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What are Pregnancy Headaches? Understanding headaches during pregnancy.

Pregnancy headaches are just part of a host of other symptoms expectant mothers experience, especially during the first trimester. Often, women who don’t usually get headaches begin to develop them during pregnancy and those who are prone to headaches find that pregnancy makes the discomfort worse. While experiencing headaches during this sensitive time is quite normal, it can be a big inconvenience especially since treatment options become more limited when a woman is pregnant. The headaches expectant mothers go through can be different from the usual type of headache they experienced before pregnancy. The headaches range from a dull ache to a sharp throbbing pain in certain parts of the head. The painful areas may also either stay on one part of the head or they may be felt in different areas each time. Generally, pregnancy headaches don’t cause other symptoms to occur, so if the headaches come with blurry vision or dizziness, it’s best to have that checked out immediately to make sure the headache isn’t caused by any underlying condition.

Why Women Suffer from Pregnancy Headaches

The drastic surge in hormones is usually to blame for the headaches pregnant women experience. This usually happens in the first trimester, but subsides when the body has already adjusted to the dramatic increase in hormones. The headaches may reappear again towards the end of the pregnancy, mostly due to tension and bad posture caused by the extra weight these women have to carry around. There are other factors that may cause headaches. These are:

  • Caffeine Withdrawal. Staying away from coffee and other caffeinated beverages may be good for the unborn child’s health, but it can cause the body to react to the absence of caffeine in the bloodstream.
  • Fatigue and Stress. This is something all pregnant women experience an abundance of during this period, causing the rise in the amount of tension headaches they develop.
  • Hunger and Dehydration. With the baby absorbing a lot of what we eat and drink, pregnant women have the tendency to get hungry much faster than usual which can cause headaches related to low blood sugar, hunger and dehydration.
  • Sleeplessness. Most people get headaches when they lack sleep and there comes a point in the pregnancy where sleep is hard to come by, especially when a woman can’t find a comfortable position because of the belly bump.

When to Worry about Pregnancy Headaches

Headaches that occur late in the second or during the third trimester are a little bit worrisome, especially if they are accompanied by other symptoms like blurred vision, blind spots, or dizziness. This may be a sign of preeclampsia, or a rise in a pregnant woman’s blood pressure and the development of protein in the urine. This condition could escalate if left untreated, which is why a pregnant woman should see her doctor immediately if she feels these symptoms in the latter part of the pregnancy.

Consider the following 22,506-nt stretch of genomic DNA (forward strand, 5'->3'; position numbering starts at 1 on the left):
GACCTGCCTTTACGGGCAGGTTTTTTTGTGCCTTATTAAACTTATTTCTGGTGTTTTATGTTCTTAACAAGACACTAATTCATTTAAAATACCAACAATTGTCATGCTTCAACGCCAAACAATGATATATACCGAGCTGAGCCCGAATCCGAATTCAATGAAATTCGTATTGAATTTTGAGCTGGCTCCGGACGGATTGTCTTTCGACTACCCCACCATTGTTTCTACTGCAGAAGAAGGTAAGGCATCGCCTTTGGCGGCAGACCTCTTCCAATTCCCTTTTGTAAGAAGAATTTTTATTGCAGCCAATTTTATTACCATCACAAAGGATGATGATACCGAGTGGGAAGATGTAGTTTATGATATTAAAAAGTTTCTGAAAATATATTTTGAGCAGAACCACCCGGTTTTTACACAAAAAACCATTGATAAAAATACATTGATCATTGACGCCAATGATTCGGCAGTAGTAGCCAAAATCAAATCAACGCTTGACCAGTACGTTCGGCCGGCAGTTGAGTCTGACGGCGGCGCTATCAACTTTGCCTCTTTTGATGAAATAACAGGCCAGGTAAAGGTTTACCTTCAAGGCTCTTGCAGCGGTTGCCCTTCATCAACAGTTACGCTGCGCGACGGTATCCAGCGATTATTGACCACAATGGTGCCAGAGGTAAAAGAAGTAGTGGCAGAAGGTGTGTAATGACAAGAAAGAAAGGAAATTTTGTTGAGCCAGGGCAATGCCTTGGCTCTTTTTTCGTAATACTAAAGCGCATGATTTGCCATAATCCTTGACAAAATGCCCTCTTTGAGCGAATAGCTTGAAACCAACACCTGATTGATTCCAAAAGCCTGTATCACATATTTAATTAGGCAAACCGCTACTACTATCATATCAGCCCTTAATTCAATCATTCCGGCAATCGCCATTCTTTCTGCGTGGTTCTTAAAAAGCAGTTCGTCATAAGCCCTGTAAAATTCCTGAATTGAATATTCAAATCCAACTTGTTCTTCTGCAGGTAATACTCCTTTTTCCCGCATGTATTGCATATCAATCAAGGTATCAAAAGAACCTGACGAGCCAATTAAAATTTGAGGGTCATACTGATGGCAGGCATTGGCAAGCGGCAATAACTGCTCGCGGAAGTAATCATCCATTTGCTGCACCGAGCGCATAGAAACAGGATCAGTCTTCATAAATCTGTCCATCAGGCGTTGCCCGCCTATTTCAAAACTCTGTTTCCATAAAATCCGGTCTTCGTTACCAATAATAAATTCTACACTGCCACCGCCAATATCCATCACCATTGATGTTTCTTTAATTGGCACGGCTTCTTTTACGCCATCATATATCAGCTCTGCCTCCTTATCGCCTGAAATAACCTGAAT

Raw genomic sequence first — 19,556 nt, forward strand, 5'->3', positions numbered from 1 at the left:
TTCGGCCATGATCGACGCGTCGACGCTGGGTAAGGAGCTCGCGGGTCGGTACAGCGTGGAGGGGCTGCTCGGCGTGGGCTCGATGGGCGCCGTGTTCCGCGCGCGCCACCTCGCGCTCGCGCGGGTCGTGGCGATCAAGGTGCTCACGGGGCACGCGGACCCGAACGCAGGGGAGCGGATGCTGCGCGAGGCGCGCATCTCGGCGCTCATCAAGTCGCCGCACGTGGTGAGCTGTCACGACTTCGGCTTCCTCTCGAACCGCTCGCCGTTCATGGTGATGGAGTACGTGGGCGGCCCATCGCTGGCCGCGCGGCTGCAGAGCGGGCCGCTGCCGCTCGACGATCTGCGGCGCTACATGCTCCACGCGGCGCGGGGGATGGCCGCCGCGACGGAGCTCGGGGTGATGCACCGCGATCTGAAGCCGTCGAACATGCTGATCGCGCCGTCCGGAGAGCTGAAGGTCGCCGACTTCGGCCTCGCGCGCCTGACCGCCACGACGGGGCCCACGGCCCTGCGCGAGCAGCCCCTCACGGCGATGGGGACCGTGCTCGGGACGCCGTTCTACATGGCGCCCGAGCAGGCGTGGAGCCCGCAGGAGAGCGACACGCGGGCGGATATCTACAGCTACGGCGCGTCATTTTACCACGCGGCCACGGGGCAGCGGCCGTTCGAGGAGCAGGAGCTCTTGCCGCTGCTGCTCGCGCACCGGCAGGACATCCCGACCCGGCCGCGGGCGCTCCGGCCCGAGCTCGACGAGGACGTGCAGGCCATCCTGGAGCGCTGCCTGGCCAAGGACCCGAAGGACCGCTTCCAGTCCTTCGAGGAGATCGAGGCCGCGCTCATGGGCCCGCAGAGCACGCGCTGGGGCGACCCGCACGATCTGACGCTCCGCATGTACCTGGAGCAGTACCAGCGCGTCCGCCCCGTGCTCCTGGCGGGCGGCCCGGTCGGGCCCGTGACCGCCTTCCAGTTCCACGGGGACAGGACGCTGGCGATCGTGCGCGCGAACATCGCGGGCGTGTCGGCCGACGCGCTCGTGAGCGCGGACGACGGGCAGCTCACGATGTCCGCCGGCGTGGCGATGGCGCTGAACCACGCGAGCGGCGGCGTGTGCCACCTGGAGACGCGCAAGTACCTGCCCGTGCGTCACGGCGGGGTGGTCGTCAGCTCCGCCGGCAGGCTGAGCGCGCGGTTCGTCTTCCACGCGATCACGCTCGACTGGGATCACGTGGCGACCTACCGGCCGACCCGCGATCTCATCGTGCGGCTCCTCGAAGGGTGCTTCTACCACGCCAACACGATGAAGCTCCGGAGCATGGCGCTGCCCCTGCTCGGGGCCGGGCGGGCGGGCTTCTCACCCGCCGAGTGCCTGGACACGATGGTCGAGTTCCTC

How to Prevent Headaches during Pregnancy

A lot of times, the headaches pregnant women experience can be avoided. More often than not, a simple lifestyle change can do the trick. The first thing a pregnant woman should do is to identify what food or activities trigger the headaches, and then decide to avoid them. This can be done by keeping a diary detailing what food was eaten and what activities were being done before the headaches occurred. It’s also good to include whether it was a tension headache or a migraine in order to narrow down the possible triggers. Another way to prevent these headaches from happening is to avoid stressful situations, eat healthier and get enough sleep every night.

Headache Treatment during Pregnancy

Treatment options for headaches become more limited during pregnancy. A lot of the pain medications used for treating headaches can be harmful for both the mother and the unborn child. These include over the counter medications such as NSAIDs (ibuprofen, naproxen sodium, etc.). Most doctors recommend acetaminophen in low to moderate doses to treat a pregnant woman’s headaches. However, it is still best to avoid self-medicating and to consult a doctor to know for sure which medication is the best option during pregnancy.

The best way to manage headaches related to pregnancy is to avoid them. A pregnant woman should take care of herself not just for her unborn child, but for her own health and welfare as well. Pregnancy headaches are a normal part of the child bearing process, but it can be avoided by healthy living and avoiding stressful situations.

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